I came to Whistler because I had some downtime from work. I rode the bike course. I think one of the loops is close to 2800 feet of elevation.
Here is my breakdown of the bike course. It's 3 parts.
Part 1: Alta Road - 9 Miles round trip. Going up, it isn't that bad. 2 big climbs but nothing that you can't handle. A lot of the climbs you can get some momentum to get up it. Going down takes you about half the time if you're willing to go for it. There are some curves when going downhill and there are some parts of the road that will need some work. There are 3 speed bumps which you will feel if you are going fast on the downhill descents.
Part 2: Sea to Sky Highway. It is 22 miles road trip to and from Alpine Road. It takes me about 30 minutes to get to Callaghan Road. Takes me about 40 minutes to come up from Callaghan Road to Alpine Road. When the highway is closed off for the Ironman, I believe that going from Alpine Road to Callaghan will be at least a minute to 2 minutes quicker. There are 3 climbs that I can remember (Alpine to Callaghan). Some climbs you can get some momentum with from the downhill. Not as bad as going from Callaghan to Alpine Road. This is where I think most of the elevation comes from. There are at least 3 LONG CLIMBS where you are just grinding it out.
Part 3: Callaghan Road. 6 miles round trip. It's long to go up. It takes half the amount of time to come down. I can see it being a little dangerous in parts coming down as the decline is very steep and people are going to want to push it.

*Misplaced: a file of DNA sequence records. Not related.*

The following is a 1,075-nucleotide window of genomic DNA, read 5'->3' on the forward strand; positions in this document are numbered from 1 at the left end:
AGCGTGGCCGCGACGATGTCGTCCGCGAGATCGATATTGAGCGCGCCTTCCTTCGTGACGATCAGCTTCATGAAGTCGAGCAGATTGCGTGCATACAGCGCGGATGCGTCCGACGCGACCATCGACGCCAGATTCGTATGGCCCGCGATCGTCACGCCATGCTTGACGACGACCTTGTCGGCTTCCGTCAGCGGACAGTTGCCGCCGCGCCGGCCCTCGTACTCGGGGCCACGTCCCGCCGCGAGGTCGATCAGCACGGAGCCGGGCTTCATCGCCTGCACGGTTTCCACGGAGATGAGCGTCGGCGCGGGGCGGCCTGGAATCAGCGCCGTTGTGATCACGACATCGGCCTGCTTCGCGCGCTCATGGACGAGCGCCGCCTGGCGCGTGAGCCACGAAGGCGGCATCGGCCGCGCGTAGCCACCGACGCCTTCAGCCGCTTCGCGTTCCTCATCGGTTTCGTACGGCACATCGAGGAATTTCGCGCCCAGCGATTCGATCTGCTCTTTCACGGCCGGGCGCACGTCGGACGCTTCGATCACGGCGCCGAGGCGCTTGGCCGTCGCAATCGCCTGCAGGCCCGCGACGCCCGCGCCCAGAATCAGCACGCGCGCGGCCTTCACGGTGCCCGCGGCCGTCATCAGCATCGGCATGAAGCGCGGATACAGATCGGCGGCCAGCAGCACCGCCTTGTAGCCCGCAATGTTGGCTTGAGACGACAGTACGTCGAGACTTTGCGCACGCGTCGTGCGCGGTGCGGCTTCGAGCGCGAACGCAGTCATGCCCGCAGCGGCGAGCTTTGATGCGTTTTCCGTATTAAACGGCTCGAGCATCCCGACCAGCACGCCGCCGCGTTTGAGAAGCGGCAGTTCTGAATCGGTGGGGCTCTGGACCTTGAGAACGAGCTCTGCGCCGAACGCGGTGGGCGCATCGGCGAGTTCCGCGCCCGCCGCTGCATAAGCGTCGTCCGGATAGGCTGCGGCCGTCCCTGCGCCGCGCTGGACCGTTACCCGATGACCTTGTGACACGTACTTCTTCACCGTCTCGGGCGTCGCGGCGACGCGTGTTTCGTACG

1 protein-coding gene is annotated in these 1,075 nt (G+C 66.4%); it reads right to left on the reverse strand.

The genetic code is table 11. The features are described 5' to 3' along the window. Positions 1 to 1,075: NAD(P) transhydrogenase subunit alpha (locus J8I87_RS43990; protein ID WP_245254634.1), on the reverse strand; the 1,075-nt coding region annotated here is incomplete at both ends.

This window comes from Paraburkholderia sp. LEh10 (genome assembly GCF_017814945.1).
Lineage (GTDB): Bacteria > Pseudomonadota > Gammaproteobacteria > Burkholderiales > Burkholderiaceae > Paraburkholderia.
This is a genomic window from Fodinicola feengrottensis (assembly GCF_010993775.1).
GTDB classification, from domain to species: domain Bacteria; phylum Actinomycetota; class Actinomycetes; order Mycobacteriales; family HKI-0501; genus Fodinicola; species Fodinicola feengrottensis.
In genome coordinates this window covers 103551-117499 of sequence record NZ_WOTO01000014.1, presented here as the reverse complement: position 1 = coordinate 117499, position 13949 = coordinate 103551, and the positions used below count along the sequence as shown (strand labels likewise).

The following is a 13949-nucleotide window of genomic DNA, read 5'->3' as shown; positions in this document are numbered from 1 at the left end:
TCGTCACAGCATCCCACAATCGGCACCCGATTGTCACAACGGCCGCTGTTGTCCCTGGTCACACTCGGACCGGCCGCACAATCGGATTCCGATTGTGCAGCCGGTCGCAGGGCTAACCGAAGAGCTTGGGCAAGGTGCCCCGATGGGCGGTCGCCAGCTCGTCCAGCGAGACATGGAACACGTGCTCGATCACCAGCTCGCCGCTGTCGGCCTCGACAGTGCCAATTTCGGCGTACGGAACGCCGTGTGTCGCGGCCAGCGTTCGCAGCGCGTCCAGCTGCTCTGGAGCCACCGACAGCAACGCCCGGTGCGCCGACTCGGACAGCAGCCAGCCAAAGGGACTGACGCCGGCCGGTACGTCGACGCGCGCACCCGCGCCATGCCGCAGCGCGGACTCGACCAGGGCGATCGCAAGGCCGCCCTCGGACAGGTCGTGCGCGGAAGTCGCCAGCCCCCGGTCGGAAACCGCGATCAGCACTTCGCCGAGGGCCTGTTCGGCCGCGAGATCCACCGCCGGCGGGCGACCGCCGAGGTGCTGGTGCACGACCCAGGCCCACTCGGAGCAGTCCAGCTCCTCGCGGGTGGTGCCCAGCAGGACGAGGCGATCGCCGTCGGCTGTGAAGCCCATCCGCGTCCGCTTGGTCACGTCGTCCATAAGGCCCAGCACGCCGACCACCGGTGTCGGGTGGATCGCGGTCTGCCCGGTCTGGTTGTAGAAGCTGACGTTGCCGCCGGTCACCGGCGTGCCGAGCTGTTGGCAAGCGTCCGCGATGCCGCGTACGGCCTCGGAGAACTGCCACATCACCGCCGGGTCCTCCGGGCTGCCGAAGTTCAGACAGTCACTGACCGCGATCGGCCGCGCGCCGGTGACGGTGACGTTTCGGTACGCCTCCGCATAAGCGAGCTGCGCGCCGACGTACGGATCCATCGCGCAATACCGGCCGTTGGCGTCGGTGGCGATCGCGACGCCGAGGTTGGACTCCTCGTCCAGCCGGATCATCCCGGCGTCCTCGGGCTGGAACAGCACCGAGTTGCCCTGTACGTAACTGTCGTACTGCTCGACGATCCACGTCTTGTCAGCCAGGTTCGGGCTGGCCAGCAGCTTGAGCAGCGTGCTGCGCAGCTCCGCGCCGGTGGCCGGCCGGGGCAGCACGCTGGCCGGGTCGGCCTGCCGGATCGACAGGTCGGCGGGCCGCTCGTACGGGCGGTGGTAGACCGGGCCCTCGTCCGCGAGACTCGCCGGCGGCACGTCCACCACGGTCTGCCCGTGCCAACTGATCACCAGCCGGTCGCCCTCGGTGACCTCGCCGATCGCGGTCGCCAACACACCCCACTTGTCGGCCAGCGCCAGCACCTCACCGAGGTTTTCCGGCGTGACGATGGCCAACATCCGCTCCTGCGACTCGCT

Overview: Its going to be a long bike day. I road the other day from Whistler Village to Pemberton, and yes, that was a tough ride going and coming back. But at least you had the 28 mile flat ride in the Meadows to kind of make up time and relax before you began your trip back to the Village. The Sea to Sky Highway, I know in previous versions of IM Canada you had to do that, but it really takes its toll on you. I really think overall it's going to be closer to 8000 ft of climbing. The main issue that I have is that there isn't really a lot of downtime on the course where you can rest a little bit. Even on the descents there is a turn or slight curve that you have to be able to handle. It is very up and down and like a previous poster posted, you will have to be good at changing your gears because there will be a lot of that going on this bike ride. Wind will be a factor in several places, especially the Sea to Sky highway. I have had it both going out and coming back on it. Crosswind, headwind, you can feel it. Even the most experienced and strong bike rider will feel the 3 loops.
Will head back up and ride the entire course soon. Will give you the exact details when I get it.
How were the roads (in regards to snow)? IM says they cannot produce the final maps that show aid stations and where turn-around spots are because of "weather"...
I live in the PNW and I am not sure what "weather" that would prevent anyone from being on the course to determine this....